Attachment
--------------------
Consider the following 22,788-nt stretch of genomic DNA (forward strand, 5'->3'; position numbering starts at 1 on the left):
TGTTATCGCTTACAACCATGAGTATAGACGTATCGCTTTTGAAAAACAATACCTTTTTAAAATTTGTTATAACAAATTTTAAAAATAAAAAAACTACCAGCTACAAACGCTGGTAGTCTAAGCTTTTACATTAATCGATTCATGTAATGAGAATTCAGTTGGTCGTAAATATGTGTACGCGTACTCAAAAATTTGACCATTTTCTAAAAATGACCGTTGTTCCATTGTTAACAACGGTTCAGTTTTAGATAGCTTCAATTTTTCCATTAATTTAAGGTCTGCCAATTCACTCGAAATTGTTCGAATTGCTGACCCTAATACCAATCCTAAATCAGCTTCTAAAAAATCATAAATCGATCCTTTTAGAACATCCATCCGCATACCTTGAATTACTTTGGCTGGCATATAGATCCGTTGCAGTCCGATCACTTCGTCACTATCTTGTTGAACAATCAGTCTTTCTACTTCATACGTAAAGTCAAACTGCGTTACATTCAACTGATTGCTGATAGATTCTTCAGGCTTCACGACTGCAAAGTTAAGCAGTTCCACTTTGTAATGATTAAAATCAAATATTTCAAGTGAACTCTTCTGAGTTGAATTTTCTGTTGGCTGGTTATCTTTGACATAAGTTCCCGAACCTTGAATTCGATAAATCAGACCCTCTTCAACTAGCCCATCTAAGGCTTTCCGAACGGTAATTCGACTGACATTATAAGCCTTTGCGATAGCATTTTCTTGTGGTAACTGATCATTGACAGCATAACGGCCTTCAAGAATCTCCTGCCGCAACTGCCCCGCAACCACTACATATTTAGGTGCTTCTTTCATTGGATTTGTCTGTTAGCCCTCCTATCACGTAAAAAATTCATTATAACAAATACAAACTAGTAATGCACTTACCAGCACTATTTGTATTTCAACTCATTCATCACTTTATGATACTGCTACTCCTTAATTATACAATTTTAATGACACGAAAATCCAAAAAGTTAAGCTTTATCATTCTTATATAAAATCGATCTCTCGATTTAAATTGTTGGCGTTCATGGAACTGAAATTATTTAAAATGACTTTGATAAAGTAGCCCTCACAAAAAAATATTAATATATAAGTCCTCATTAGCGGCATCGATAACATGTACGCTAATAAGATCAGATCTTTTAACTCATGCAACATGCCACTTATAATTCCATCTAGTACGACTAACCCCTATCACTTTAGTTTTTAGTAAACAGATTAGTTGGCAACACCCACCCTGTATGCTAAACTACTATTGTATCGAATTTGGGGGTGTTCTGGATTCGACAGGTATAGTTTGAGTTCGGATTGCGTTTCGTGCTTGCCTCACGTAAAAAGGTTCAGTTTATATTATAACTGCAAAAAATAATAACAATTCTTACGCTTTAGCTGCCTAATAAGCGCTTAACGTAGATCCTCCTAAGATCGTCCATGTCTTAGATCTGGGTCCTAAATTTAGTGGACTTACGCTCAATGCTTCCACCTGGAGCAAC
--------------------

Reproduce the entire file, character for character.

Consider the following 22,788-nt stretch of genomic DNA (forward strand, 5'->3'; position numbering starts at 1 on the left):
TGTTATCGCTTACAACCATGAGTATAGACGTATCGCTTTTGAAAAACAATACCTTTTTAAAATTTGTTATAACAAATTTTAAAAATAAAAAAACTACCAGCTACAAACGCTGGTAGTCTAAGCTTTTACATTAATCGATTCATGTAATGAGAATTCAGTTGGTCGTAAATATGTGTACGCGTACTCAAAAATTTGACCATTTTCTAAAAATGACCGTTGTTCCATTGTTAACAACGGTTCAGTTTTAGATAGCTTCAATTTTTCCATTAATTTAAGGTCTGCCAATTCACTCGAAATTGTTCGAATTGCTGACCCTAATACCAATCCTAAATCAGCTTCTAAAAAATCATAAATCGATCCTTTTAGAACATCCATCCGCATACCTTGAATTACTTTGGCTGGCATATAGATCCGTTGCAGTCCGATCACTTCGTCACTATCTTGTTGAACAATCAGTCTTTCTACTTCATACGTAAAGTCAAACTGCGTTACATTCAACTGATTGCTGATAGATTCTTCAGGCTTCACGACTGCAAAGTTAAGCAGTTCCACTTTGTAATGATTAAAATCAAATATTTCAAGTGAACTCTTCTGAGTTGAATTTTCTGTTGGCTGGTTATCTTTGACATAAGTTCCCGAACCTTGAATTCGATAAATCAGACCCTCTTCAACTAGCCCATCTAAGGCTTTCCGAACGGTAATTCGACTGACATTATAAGCCTTTGCGATAGCATTTTCTTGTGGTAACTGATCATTGACAGCATAACGGCCTTCAAGAATCTCCTGCCGCAACTGCCCCGCAACCACTACATATTTAGGTGCTTCTTTCATTGGATTTGTCTGTTAGCCCTCCTATCACGTAAAAAATTCATTATAACAAATACAAACTAGTAATGCACTTACCAGCACTATTTGTATTTCAACTCATTCATCACTTTATGATACTGCTACTCCTTAATTATACAATTTTAATGACACGAAAATCCAAAAAGTTAAGCTTTATCATTCTTATATAAAATCGATCTCTCGATTTAAATTGTTGGCGTTCATGGAACTGAAATTATTTAAAATGACTTTGATAAAGTAGCCCTCACAAAAAAATATTAATATATAAGTCCTCATTAGCGGCATCGATAACATGTACGCTAATAAGATCAGATCTTTTAACTCATGCAACATGCCACTTATAATTCCATCTAGTACGACTAACCCCTATCACTTTAGTTTTTAGTAAACAGATTAGTTGGCAACACCCACCCTGTATGCTAAACTACTATTGTATCGAATTTGGGGGTGTTCTGGATTCGACAGGTATAGTTTGAGTTCGGATTGCGTTTCGTGCTTGCCTCACGTAAAAAGGTTCAGTTTATATTATAACTGCAAAAAATAATAACAATTCTTACGCTTTAGCTGCCTAATAAGCGCTTAACGTAGATCCTCCTAAGATCGTCCATGTCTTAGATCTGGGTCCTAAATTTAGTGGACTTACGCTCAATGCTTCCACCTGGAGCAAC